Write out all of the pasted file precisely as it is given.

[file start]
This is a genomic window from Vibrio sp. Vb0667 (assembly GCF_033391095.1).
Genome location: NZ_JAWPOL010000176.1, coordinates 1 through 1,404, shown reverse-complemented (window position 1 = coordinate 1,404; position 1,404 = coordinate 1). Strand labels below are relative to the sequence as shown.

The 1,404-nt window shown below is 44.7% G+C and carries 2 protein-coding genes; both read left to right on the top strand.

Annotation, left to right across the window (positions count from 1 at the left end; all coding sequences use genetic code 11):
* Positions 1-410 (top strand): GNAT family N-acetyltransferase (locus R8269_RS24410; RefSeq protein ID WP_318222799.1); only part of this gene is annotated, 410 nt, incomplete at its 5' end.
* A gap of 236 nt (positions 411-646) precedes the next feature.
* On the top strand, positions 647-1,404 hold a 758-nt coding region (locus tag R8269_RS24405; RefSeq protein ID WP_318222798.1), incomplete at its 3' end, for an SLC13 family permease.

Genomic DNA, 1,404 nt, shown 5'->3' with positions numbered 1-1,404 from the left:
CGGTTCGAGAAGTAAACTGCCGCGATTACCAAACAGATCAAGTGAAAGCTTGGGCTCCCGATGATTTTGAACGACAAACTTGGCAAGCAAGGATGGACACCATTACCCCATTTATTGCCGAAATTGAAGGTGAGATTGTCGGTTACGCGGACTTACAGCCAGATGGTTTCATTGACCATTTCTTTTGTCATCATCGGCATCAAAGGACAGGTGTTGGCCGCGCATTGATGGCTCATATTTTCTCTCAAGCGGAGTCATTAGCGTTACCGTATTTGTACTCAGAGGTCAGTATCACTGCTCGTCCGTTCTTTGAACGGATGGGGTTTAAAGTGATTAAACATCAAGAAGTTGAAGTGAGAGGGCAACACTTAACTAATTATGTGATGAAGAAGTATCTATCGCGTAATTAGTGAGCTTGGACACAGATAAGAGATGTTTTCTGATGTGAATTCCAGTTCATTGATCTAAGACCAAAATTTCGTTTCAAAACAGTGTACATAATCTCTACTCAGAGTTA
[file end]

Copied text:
This is a genomic window from Vibrio sp. Vb0667 (assembly GCF_033391095.1).
Genome location: NZ_JAWPOL010000176.1, coordinates 1 through 1,404, shown reverse-complemented (window position 1 = coordinate 1,404; position 1,404 = coordinate 1). Strand labels below are relative to the sequence as shown.

The 1,404-nt window shown below is 44.7% G+C and carries 2 protein-coding genes; both read left to right on the top strand.

Annotation, left to right across the window (positions count from 1 at the left end; all coding sequences use genetic code 11):
* Positions 1-410 (top strand): GNAT family N-acetyltransferase (locus R8269_RS24410; RefSeq protein ID WP_318222799.1); only part of this gene is annotated, 410 nt, incomplete at its 5' end.
* A gap of 236 nt (positions 411-646) precedes the next feature.
* On the top strand, positions 647-1,404 hold a 758-nt coding region (locus tag R8269_RS24405; RefSeq protein ID WP_318222798.1), incomplete at its 3' end, for an SLC13 family permease.

Genomic DNA, 1,404 nt, shown 5'->3' with positions numbered 1-1,404 from the left:
CGGTTCGAGAAGTAAACTGCCGCGATTACCAAACAGATCAAGTGAAAGCTTGGGCTCCCGATGATTTTGAACGACAAACTTGGCAAGCAAGGATGGACACCATTACCCCATTTATTGCCGAAATTGAAGGTGAGATTGTCGGTTACGCGGACTTACAGCCAGATGGTTTCATTGACCATTTCTTTTGTCATCATCGGCATCAAAGGACAGGTGTTGGCCGCGCATTGATGGCTCATATTTTCTCTCAAGCGGAGTCATTAGCGTTACCGTATTTGTACTCAGAGGTCAGTATCACTGCTCGTCCGTTCTTTGAACGGATGGGGTTTAAAGTGATTAAACATCAAGAAGTTGAAGTGAGAGGGCAACACTTAACTAATTATGTGATGAAGAAGTATCTATCGCGTAATTAGTGAGCTTGGACACAGATAAGAGATGTTTTCTGATGTGAATTCCAGTTCATTGATCTAAGACCAAAATTTCGTTTCAAAACAGTGTACATAATCTCTACTCAGAGTTA